The Mars Volta, 'Octahedron' (Warner Bros.)

Critical Mass
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by Mikael Wood

Unless you're the kind of prog-rock nut who plans to buy I Love You, Man on DVD just to relive the scene at the Rush concert, you're probably suffering from an acute case of Mars Volta Fatigue right about now. (Symptoms include naming your child Parallax Symbiosis and ordering the "deaf con of Angora goats" at fancy restaurants.) Guitarist Omar Rodriguez-Lopez, in particular, has diluted the potency of the band's brand, issuing an endless string of increasingly impenetrable solo discs that make you wonder if the guy is paid by the note.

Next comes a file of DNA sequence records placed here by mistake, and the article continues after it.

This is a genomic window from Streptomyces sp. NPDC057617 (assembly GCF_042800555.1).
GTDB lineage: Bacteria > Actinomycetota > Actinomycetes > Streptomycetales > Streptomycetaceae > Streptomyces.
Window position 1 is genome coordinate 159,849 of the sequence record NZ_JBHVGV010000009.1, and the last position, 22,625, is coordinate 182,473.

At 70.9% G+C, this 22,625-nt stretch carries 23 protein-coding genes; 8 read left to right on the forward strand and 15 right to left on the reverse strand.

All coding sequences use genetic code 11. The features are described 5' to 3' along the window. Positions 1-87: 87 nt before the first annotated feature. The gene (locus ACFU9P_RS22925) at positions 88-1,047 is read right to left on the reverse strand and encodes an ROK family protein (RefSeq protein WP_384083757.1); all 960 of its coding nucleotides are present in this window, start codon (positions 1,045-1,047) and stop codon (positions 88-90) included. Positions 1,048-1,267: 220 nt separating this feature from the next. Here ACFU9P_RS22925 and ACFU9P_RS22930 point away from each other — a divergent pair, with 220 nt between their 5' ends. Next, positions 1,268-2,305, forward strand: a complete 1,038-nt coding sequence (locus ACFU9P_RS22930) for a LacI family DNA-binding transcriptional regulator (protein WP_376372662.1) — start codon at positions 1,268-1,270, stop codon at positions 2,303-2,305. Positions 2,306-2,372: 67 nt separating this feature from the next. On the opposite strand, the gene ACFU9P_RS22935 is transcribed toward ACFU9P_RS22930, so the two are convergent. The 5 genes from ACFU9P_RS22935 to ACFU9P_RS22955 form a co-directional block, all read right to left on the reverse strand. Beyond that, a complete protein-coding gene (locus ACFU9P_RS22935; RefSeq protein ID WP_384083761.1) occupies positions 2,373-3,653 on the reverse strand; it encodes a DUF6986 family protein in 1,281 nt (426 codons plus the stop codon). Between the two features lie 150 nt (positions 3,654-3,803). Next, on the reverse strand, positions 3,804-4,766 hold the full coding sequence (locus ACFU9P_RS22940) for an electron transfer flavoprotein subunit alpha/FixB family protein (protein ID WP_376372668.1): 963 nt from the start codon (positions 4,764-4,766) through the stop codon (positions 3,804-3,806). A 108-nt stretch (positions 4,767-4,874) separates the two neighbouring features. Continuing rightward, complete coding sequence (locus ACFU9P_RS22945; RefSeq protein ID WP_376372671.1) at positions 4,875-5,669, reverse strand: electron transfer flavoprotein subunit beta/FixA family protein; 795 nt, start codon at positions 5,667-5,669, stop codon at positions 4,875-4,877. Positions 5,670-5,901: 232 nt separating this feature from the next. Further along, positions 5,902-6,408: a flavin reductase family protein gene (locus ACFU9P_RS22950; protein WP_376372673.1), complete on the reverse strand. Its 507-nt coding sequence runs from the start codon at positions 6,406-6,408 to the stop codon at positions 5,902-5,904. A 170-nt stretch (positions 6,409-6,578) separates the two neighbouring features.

Given its typically foreboding title, Octahedron would not appear to be a cure for this disorder. Yet these eight tracks -- only one of which stretches past the eight-minute mark! -- actually make up the Mars Volta's most consistently compelling slab since 2005's salsafied Frances the Mute. Make no mistake: Rodriguez-Lopez still favors 12 solos where one will do, and singer Cedric Bixler-Zavala's lyrics make no more literal sense than they ever have. But on gorgeous psych-soul ballads like "Copernicus" and "Since We've Been Wrong," these hardcore noise freaks show off a sensual streak, while fierce rockers such as "Teflon" and "Cotopaxi" burn with purpose, not just technique. "I can't believe anymore," Bixler-Zavala wails over an escalating punk-funk groove in "Desperate Graves." For the first time in a while, though, you might.

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